Treading water is an impressive task in an environment where digital cable now reaches an estimated 12 million homes.

"If you hold your own in this environment, with all this fragmentation, you're doing very well," said The Weather Channel CEO Decker Anstrom.

Fragmentation does not seem to extend to cable as a whole. The ratings suggest that people aren't turning off their TV sets to surf the Web or use their PlayStations. In the second quarter, basic cable's household delivery grew by 8 percent and its household ratings rose by 6 percent.

"We still have the industry growing at a pretty healthy rate," said Turner vice president of audience development Bob Sieber.


Some executives suggest that cable is just growing up. At least for the larger networks, it's becoming more like broadcast TV in that it's caught up in the ebb and flow of ratings cycles. Some are networks up and some are down, but the pie keeps growing.

"There's a real share-shifting among channels," said Mindy Herman, president of E! Entertainment Television. "It harkens back to the broadcast business, where you see the broad-based strength of a particular show. You have a network that's No. 1 drop to No. 3."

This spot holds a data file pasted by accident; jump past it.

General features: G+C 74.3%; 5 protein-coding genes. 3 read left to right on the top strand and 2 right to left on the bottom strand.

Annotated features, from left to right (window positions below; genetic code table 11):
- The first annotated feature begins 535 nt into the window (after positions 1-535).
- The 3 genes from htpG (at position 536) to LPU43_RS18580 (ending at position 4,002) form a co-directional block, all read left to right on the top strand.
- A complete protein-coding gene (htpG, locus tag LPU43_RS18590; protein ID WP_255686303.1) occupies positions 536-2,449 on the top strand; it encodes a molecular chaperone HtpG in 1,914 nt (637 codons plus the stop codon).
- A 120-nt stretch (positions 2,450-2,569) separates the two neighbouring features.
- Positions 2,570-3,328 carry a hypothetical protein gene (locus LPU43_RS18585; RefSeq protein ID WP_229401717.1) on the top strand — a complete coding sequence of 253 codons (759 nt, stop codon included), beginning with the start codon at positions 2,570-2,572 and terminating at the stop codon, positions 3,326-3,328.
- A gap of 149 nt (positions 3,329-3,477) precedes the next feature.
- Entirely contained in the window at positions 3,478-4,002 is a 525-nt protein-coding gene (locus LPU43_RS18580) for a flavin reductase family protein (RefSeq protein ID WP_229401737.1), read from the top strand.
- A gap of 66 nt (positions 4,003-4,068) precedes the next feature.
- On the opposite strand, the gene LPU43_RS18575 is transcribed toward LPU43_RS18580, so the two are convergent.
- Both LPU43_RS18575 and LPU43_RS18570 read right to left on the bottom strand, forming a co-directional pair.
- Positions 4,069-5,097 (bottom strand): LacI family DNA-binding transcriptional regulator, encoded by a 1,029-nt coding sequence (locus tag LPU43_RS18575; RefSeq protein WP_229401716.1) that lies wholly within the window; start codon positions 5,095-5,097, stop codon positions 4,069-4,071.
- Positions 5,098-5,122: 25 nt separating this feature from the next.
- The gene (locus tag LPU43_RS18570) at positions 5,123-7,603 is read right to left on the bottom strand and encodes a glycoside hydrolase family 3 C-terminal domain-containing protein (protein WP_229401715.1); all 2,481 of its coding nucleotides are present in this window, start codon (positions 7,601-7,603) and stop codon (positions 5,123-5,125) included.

And like the broadcasters, cable networks are becoming increasingly program-centered, as viewers increasingly choose specific shows rather than just identifying themselves with a network.

Five years ago, few people searched for their favorite shows — they watched Nick for kids' shows, ESPN for sports, Cable News Network for news or Turner Network Television for movies. Now, basic cable is moving closer to appointment viewing: Nick's Rugrats
has long driven viewers to the network, as has South Park
for Comedy Central.

Other networks are trying to duplicate that feat, with shows such as Witchblade
on TNT and The Chronicle
on Sci Fi Channel.

That, said Herman, has added volatility to the ratings mix, leading to larger swings in the ratings picture.

Volatility really hammers the larger networks. For the first half of the year, the Turner Entertainment Networks basically held their own among adults ages 18 to 49, with TBS Superstation growing by 5 percent and TNT by 4 percent. But in May, TNT lost 6 percent and TBS a whopping 14 percent in that all-important demographic. The picture was even worse among men 25 to 54.


Siegel said his networks suffered in the second quarter from the loss of the World Championship Wrestling franchise, the Atlanta Braves' struggle in the first half of the baseball season (they have since recovered) and Turner's decision to postpone much of its marquee programming until the latter part of the year, in the face of a possible Writers Guild of America strike.